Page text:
Taking the Plunge

The experience was exhilarating, and yes, I know I’m nuts. It felt like an opportunity to taste the “wild side” of our big, amazing Creator. 

Welcome to article 18 of a weekly series on the formation journey of Br. Josh, MIC, a second-year seminarian at the Marian House of Studies in Steubenville, Ohio. It is the continuation of Br. Josh's previous column, "Novice Notes." Watch for a new column every Friday.

By Br. Josh, MIC 

One year ago, around Christmas, two novices snuck out of the Marian house at Stockbridge at 5:40 a.m. It was me and now-brother David B. I am not recommending that any reader follow our nutty example; I’m just sharing my experience and its fruit. 

Brother David Guza, a longtime member of the Marian community, noticed us. I was dragging a suitcase and my companion was wearing a backpack. 

“Hey, where are you going?” he asked.

“We’re off to the lake to have some crazy fun!” I answered.

“With your suitcase and all your stuff!?” Br. David exclaimed. “Wow!” 

My suitcase was full of extra layers of clothing, towels, a blanket and a sheet. Novice David and I had two piping hot pitchers of tea. 

David B. and I went out the door.

“He’s got to be thinking, ‘those two crazies,’” David said, chuckling.

And he’d be right. It was January 6th and David and I were going to have fun in the cold!

Valuable penance
We drove to the lake. The outdoor temperature was 37 degrees and the ice on the lake was unfortunately quite thick. David had hoped for thinner ice so that we could quickly get into deeper water for our Polar Bear Plunge. 

Polar Bear Plunge can be a valuable penance if the prudent safety measures are followed. Be warmly clad to conserve body heat as long as possible before going into the water. Disrobe right before entering. Don’t get your head underwater, and get in and out quickly without lingering.

Immediately after taking the plunge, remove the swimming suit, dry off thoroughly, and change into warm, dry clothes. Foot protection is recommended to protect the toes. Hot tea afterward warms up the body’s core temperature. People with heart disease should not do this. 

Thousands of people in Canada and the U.S. perform the Polar Bear Plunge safely every winter. 

However, David was disappointed when we considered the ice’s thickness. 

“I think we can break up the ice near the shore and still take a bath,” I suggested.

“You won’t be able to do anything except roll around in mud and ice,” David said. “You need a good four feet of water depth to get in thoroughly.”

On fire with enthusiasm
However, I remained on fire with enthusiasm. I grabbed the ice scraper from the back seat of our car, walked quickly to the shoreline, and smashed away the ice near the bank, breaking it to bits.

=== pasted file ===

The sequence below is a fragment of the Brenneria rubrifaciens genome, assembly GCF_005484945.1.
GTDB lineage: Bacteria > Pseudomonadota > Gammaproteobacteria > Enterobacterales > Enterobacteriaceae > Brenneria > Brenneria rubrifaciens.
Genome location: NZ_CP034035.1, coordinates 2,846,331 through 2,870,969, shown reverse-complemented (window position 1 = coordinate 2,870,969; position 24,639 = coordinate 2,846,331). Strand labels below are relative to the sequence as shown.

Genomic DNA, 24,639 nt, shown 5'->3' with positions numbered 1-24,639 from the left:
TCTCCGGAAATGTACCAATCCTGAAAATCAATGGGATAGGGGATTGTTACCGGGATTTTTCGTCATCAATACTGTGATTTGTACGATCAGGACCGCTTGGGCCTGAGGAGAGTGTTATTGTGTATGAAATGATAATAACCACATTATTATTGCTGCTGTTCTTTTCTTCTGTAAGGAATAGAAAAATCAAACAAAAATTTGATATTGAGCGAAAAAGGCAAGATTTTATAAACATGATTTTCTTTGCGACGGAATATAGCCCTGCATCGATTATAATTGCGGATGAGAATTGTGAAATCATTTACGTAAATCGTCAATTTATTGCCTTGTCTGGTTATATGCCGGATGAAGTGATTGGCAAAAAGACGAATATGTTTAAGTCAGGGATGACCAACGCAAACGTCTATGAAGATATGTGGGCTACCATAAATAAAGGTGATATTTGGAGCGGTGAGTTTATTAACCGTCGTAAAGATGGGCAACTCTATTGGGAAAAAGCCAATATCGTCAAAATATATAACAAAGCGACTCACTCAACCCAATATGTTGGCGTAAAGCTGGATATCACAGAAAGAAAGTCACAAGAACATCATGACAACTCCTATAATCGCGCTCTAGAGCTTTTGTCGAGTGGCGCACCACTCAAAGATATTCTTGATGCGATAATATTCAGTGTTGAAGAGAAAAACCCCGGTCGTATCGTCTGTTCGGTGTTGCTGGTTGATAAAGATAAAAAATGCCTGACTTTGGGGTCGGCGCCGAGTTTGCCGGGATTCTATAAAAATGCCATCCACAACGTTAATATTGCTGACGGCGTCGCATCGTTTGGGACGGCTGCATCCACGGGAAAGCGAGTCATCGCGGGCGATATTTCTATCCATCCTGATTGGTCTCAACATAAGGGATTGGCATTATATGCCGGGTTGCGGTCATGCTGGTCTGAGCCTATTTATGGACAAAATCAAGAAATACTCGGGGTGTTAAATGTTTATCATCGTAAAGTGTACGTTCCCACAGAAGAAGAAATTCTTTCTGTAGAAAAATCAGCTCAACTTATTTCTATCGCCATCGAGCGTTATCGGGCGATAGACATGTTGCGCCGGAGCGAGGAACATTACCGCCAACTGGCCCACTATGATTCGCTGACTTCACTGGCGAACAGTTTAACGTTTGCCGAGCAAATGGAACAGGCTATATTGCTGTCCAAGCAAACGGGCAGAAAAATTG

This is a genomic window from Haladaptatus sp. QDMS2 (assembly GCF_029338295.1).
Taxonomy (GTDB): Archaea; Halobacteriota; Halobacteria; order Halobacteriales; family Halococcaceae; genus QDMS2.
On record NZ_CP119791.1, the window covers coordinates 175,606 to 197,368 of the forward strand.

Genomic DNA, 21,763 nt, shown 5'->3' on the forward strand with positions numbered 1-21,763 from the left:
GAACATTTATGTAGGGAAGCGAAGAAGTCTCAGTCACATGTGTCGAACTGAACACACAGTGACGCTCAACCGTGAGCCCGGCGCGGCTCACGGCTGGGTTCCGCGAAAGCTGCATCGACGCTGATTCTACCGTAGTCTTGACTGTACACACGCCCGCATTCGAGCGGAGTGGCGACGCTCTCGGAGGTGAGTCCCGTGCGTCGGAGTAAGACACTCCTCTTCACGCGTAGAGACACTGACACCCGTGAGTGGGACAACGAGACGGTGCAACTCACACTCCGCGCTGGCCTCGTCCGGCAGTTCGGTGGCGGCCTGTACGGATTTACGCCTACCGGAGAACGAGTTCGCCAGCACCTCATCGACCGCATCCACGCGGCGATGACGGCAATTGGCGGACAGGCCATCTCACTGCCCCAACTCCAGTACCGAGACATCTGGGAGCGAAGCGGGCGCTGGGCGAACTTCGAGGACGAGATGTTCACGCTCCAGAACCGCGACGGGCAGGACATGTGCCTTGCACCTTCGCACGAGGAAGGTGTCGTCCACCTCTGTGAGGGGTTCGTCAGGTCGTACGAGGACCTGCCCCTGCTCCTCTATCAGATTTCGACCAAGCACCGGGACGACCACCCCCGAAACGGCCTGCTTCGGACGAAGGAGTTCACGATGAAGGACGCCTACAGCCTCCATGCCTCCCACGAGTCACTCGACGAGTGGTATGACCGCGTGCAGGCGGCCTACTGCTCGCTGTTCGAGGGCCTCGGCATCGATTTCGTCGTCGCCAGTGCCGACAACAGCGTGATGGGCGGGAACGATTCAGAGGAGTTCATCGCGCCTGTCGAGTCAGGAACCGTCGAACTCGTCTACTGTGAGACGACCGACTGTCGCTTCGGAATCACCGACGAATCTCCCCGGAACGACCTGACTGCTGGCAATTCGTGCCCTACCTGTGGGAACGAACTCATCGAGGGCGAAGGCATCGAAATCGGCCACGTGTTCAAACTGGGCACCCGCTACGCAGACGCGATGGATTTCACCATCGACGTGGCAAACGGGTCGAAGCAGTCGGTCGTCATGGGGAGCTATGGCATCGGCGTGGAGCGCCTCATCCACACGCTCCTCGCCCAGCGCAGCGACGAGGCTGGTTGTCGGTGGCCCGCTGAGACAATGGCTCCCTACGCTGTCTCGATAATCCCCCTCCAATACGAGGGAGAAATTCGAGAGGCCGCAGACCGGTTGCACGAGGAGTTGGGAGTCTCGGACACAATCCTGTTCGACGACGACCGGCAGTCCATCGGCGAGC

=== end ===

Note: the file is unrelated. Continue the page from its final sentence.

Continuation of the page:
David returned to the driver’s seat of the car. 

Taking off my warm clothes, I headed to the water’s edge in my swimming suit.

Then, I lay down on my back in the water.

Ice fragments floated around me. 

The water surface slid over my stomach while I was lying on my back, so it had to have been ten inches to a foot deep. I rolled and splashed about a bit, making sure my whole body was wet except my head. 

David was mistaken about the mud. The mud or sand in the lake was frozen solid to the ground, and not a speck of it stuck to me. It was literally like taking a dip in a frozen (and clean) bathtub full of ice water. 

I was probably in there for five seconds, maybe a bit more. Soon, I felt winter’s bite.

I got out quickly and hurried back to the car. 

I was shivering and my toes were numb, as when I’ve been at the beach playing for 15 minutes in cold ocean water. 

Later, I told a friend, “It’s the coldest water I’ve ever been in, but not the coldest I’ve ever felt.” 

Most readers who have taken a long, very cold shower sometime in their life, or who have been in very cold ocean water for a substantial period of time, will have felt colder than I felt after my little ice bath. 

Whiter than snow
I protected my core temperature well by taking recommended safety precautions. It only took a few minutes to warm myself up again. The experience was exhilarating, and yes, I know I’m nuts. It felt like an opportunity to taste the “wild side” of our big, amazing Creator. 

When praying later that morning, I felt exultantly joyful. “Wash me,” I prayed in the Liturgy of the Hours, “and I shall be whiter than snow.” 

The Mass’s Epiphany Gospel reading said the Spirit descended on Jesus as he rose from the waters. 

David and I felt our joy building as we climbed Monument Mountain later that afternoon. We praised Our Lady of Guadalupe from the highest peak. 

Together, we sang, “On a mountain we find roses in winter! All the world has been touched by your love!”

We were all alone, so we shouted to Jesus over the misty forests below, “Have Mercy on us and on the whole world!” 

It was a day of joy.

Next: "Launching Into the Semester."
Previous entry.


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